Learn More
Phosphatidylserine (PS), ordinarily sequestered in the plasma membrane inner leaflet, appears in the outer leaflet during apoptosis, where it triggers non-inflammatory phagocytic recognition of the apoptotic cell. The mechanism of PS appearance during apoptosis is not well understood but has been associated with loss of aminophospholipid translocase(More)
Using several multiple drug-resistant human myeloma cell lines as standards, we developed an immunohistochemical staining technique and means of quantitating P-glycoprotein in individual myeloma cells. The level of staining intensity for P-glycoprotein in individual myeloma cells was quantitated by measuring the average optical density of each cell with a(More)
Phospholipid scramblase induces nonspecific bidirectional movement of phospholipids across the membrane during cell activation and has been proposed to mediate the appearance of phosphatidylserine (PS) in the plasma membrane outer leaflet during apoptosis, a cell surface change that is critical for apoptotic cell removal. We report here that protein kinase(More)
Verapamil reversed resistance to doxorubicin in a human multiple myeloma cell line selected for multiple drug resistance. The drug-resistant cell line 8226/DOX40 is known to have reduced intracellular drug accumulation associated with the overexpression of P-glycoprotein when compared to the sensitive parent cell line 8226/S. Verapamil alone was minimally(More)
Recent studies suggest that cellular internalization of platelet-activating factor (PAF), a potent ether phospholipid mediator of inflammation, is modulated by, as yet undefined cellular mechanisms. Using an albumin extraction method, the internalization of PAF and several PAF analogues was studied in the resting and stimulated human neutrophil. Our data(More)
During apoptosis, phosphatidylserine (PS) is moved from the plasma membrane inner leaflet to the outer leaflet where it triggers recognition and phagocytosis of the apoptotic cell. Although the mechanisms of PS appearance during apoptosis are not well understood, it is thought that declining activity of the aminophospholipid translocase and(More)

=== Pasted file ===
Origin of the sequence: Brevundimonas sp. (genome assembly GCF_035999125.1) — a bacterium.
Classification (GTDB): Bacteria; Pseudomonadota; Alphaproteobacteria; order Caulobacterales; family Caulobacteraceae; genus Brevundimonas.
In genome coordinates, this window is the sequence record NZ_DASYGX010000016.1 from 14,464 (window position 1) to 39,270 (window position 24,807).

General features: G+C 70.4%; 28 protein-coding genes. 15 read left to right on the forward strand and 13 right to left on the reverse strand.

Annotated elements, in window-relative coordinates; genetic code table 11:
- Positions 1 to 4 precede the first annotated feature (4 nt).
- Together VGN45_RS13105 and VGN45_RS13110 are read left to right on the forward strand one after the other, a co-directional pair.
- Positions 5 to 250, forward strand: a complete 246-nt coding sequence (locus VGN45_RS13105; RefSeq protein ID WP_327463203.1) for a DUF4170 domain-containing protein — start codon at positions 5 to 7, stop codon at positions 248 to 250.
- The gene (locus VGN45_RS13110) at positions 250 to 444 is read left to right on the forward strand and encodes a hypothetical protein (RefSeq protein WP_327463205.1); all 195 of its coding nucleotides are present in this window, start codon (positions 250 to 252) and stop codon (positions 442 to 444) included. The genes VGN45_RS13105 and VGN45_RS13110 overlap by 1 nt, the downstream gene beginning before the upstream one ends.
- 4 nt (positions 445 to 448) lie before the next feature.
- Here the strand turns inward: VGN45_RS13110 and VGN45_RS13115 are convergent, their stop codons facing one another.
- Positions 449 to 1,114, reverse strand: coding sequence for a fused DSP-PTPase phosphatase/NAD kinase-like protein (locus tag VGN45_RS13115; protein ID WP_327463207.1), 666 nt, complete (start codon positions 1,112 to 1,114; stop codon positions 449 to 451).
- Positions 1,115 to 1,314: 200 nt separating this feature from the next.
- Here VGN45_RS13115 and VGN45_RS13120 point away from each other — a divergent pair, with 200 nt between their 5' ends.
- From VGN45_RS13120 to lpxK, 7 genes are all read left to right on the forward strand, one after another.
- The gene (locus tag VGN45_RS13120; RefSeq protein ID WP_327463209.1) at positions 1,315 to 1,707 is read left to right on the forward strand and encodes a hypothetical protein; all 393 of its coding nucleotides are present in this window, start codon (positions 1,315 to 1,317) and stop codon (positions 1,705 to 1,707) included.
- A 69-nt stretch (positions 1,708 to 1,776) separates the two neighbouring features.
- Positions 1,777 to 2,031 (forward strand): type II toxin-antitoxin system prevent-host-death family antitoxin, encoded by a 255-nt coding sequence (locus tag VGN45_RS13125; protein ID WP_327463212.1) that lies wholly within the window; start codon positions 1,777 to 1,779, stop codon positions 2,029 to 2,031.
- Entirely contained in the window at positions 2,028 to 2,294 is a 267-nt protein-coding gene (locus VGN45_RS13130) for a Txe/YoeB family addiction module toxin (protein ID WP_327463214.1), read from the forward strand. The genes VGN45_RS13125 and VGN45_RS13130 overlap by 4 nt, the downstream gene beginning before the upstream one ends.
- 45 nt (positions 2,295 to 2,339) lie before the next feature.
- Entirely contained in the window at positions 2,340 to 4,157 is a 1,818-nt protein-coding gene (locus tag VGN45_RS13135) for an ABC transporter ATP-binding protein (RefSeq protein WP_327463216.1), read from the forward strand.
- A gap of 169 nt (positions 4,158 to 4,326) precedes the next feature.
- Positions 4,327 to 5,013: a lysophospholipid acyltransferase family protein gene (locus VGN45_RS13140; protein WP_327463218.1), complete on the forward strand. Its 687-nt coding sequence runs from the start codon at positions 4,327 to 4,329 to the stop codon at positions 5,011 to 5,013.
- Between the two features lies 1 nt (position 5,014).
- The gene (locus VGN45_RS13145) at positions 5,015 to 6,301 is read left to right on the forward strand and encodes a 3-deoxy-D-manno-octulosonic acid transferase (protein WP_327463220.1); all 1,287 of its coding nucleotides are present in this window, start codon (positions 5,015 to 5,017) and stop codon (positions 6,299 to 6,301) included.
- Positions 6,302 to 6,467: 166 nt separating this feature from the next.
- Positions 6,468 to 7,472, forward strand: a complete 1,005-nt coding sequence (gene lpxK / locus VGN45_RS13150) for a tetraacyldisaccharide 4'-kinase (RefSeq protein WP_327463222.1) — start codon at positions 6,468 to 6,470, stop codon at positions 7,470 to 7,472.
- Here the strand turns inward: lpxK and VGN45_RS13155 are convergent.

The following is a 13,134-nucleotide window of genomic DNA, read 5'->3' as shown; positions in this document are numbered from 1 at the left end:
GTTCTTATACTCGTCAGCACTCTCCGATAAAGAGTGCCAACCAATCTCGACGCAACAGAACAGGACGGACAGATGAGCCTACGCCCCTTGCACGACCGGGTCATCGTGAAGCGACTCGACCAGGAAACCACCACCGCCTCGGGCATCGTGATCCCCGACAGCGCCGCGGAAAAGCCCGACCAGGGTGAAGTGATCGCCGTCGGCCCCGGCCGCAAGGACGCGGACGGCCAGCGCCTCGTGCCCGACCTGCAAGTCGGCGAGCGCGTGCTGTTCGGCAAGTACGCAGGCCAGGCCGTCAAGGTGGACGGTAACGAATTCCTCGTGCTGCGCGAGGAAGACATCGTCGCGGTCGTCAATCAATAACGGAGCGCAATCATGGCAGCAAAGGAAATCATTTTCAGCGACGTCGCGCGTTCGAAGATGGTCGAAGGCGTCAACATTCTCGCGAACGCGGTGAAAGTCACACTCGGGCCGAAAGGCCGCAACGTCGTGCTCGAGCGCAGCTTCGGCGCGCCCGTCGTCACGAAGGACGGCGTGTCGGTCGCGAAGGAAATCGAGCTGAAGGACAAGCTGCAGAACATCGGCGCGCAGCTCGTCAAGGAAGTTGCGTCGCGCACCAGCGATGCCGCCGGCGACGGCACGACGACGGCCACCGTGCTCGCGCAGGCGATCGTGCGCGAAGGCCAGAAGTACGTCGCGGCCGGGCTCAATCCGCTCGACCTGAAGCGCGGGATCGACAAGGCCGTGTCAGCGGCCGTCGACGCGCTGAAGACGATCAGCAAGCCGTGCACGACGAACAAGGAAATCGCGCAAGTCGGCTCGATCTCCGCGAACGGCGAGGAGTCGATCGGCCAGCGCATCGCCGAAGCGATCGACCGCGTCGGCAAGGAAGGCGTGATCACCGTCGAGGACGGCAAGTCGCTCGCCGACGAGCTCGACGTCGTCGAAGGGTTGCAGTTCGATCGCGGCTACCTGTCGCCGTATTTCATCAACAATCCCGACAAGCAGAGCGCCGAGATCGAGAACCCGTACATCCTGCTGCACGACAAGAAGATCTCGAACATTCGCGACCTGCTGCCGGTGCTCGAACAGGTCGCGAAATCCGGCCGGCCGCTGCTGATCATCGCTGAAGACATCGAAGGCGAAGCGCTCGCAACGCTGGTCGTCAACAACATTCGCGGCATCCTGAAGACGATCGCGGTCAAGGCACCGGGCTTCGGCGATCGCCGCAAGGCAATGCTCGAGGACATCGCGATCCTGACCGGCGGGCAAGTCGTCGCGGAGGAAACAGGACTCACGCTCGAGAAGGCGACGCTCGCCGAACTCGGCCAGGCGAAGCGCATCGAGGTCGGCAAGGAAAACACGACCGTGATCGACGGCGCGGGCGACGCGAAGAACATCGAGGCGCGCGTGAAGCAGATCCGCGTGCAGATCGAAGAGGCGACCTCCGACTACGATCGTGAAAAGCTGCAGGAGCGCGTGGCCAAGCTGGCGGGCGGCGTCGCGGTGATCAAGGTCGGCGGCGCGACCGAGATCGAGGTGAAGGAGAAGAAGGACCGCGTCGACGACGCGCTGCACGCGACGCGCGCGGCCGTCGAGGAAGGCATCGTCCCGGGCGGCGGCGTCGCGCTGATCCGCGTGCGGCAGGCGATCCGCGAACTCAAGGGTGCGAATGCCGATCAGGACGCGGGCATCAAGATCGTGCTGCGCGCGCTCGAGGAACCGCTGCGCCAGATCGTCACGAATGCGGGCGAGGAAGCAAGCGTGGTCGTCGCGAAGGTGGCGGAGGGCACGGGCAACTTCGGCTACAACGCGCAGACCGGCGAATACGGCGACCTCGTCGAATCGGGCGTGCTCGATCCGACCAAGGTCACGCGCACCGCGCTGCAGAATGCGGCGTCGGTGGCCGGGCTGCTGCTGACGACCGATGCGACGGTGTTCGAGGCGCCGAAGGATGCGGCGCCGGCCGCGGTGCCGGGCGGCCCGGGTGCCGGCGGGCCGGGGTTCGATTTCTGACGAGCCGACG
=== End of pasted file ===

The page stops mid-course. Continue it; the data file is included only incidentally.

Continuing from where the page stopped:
Recent studies suggesting that cellular activation leads to enhanced transbilayer movement of phospholipids and loss of plasma membrane phospholipid asymmetry lead us to hypothesize that such events may govern the release of PAF, a potent, but variably release, lipid mediator synthesized by numerous inflammatory cells. To model these membrane events, we(More)
Evidence suggesting that prolonged effector cell survival may contribute to perpetuation of inflammation prompted us to ask whether monocyte macrophages, the predominate inflammatory cell in the lesion of chronic atopic dermatitis (AD), exhibit enhanced survival in AD. Cultures of peripheral blood monocytes from patients with chronic AD, psoriasis, and from(More)
BACKGROUND Chronic atopic dermatitis (AD) lesions are associated with colonization by exotoxin-producing Staphylococcus aureus. Evidence suggests that cytokine production in AD, particularly of GM-CSF, prolongs survival of both peripheral blood monocytes and dermal monocyte-macrophages, the predominate inflammatory cell in lesions caused by chronic AD. (More)
Hepatocyte growth factor (HGF) and vascular endothelial growth factor A (VEGFA) are paracrine hormones that mediate communication between pancreatic islet endothelial cells (ECs) and β-cells. Our objective was to determine the impact of intrauterine growth restriction (IUGR) on pancreatic vascularity and paracrine signaling between the EC and β-cell. Vessel(More)